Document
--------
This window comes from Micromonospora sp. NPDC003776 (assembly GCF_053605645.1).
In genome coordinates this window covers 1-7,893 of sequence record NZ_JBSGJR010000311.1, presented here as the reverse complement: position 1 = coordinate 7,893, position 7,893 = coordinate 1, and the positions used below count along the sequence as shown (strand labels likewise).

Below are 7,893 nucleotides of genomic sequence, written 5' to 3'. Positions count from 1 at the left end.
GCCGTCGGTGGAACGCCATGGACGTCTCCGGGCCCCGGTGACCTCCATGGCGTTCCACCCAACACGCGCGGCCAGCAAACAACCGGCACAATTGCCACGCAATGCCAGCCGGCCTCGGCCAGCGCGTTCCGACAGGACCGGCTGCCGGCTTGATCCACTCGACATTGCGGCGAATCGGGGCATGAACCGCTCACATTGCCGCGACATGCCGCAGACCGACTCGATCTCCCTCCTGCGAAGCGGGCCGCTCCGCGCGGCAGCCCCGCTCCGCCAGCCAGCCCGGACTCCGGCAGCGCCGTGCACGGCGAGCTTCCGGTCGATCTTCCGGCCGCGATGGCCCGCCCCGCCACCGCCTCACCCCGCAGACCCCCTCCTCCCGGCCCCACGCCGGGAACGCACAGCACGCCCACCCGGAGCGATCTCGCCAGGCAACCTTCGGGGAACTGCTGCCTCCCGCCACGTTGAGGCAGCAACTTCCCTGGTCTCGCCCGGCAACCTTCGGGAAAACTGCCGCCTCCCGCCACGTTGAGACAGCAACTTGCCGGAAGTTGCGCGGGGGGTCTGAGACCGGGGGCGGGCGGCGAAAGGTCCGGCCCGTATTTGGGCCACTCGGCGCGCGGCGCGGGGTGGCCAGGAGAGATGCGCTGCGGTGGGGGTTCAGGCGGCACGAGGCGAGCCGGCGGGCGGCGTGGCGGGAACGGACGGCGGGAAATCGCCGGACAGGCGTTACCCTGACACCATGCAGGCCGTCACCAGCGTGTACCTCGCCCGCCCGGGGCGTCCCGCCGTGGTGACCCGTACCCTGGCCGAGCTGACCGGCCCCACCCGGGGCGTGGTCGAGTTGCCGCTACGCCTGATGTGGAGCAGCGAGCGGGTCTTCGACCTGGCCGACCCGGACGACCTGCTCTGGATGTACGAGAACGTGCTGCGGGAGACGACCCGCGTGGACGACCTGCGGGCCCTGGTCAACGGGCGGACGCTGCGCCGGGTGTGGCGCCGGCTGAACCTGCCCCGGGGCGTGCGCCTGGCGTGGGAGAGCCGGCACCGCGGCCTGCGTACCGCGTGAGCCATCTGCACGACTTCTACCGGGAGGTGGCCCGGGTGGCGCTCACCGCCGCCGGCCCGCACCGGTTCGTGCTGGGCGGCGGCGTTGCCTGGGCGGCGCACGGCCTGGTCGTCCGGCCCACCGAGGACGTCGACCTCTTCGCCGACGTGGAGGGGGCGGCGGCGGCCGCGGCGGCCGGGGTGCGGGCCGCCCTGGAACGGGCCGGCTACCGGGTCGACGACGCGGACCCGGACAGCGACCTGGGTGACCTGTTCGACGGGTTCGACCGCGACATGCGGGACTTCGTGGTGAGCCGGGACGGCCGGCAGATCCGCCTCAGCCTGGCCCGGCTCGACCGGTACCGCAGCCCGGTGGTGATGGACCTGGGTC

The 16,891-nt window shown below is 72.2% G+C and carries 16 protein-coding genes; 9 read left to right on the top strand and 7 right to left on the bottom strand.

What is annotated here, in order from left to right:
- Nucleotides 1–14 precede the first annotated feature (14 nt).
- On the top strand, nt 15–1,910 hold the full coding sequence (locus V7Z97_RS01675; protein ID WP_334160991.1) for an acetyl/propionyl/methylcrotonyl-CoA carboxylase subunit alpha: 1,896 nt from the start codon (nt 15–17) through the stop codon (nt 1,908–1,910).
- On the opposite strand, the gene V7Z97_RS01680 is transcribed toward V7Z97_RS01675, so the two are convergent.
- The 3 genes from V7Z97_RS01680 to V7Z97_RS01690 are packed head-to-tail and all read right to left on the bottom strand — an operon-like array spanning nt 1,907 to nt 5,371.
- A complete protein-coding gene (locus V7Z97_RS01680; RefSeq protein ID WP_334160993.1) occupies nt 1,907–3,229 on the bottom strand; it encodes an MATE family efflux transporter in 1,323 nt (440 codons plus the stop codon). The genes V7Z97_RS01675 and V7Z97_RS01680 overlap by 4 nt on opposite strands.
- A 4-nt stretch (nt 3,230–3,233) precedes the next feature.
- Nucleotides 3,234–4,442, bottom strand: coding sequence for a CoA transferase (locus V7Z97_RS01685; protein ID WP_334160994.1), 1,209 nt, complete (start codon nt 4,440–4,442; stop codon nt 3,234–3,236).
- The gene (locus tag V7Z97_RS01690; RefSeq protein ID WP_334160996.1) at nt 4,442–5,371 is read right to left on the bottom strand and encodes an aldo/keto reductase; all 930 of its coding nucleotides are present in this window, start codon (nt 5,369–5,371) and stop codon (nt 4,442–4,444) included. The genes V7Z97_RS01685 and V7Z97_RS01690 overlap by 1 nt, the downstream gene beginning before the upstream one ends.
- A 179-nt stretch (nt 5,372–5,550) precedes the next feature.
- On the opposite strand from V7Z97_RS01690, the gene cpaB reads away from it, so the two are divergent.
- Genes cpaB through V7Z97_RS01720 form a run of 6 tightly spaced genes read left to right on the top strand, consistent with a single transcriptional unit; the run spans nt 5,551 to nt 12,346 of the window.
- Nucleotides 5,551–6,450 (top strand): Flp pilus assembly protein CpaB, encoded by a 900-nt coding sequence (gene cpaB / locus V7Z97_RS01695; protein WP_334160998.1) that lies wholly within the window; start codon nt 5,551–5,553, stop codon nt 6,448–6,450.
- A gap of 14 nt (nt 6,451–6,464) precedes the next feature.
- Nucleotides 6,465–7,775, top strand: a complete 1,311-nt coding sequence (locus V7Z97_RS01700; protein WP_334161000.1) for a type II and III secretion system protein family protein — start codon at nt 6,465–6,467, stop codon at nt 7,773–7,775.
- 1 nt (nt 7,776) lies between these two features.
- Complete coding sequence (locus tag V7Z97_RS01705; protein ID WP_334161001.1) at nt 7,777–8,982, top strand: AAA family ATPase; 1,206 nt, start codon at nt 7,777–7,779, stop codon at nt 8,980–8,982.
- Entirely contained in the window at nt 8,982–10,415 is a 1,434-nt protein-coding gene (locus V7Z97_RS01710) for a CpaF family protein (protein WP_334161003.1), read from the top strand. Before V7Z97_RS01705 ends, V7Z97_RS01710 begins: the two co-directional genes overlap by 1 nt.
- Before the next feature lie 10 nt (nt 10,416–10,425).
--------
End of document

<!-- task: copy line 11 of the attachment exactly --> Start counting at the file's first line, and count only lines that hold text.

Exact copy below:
- A complete protein-coding gene (locus V7Z97_RS01680; RefSeq protein ID WP_334160993.1) occupies nt 1,907–3,229 on the bottom strand; it encodes an MATE family efflux transporter in 1,323 nt (440 codons plus the stop codon). The genes V7Z97_RS01675 and V7Z97_RS01680 overlap by 4 nt on opposite strands.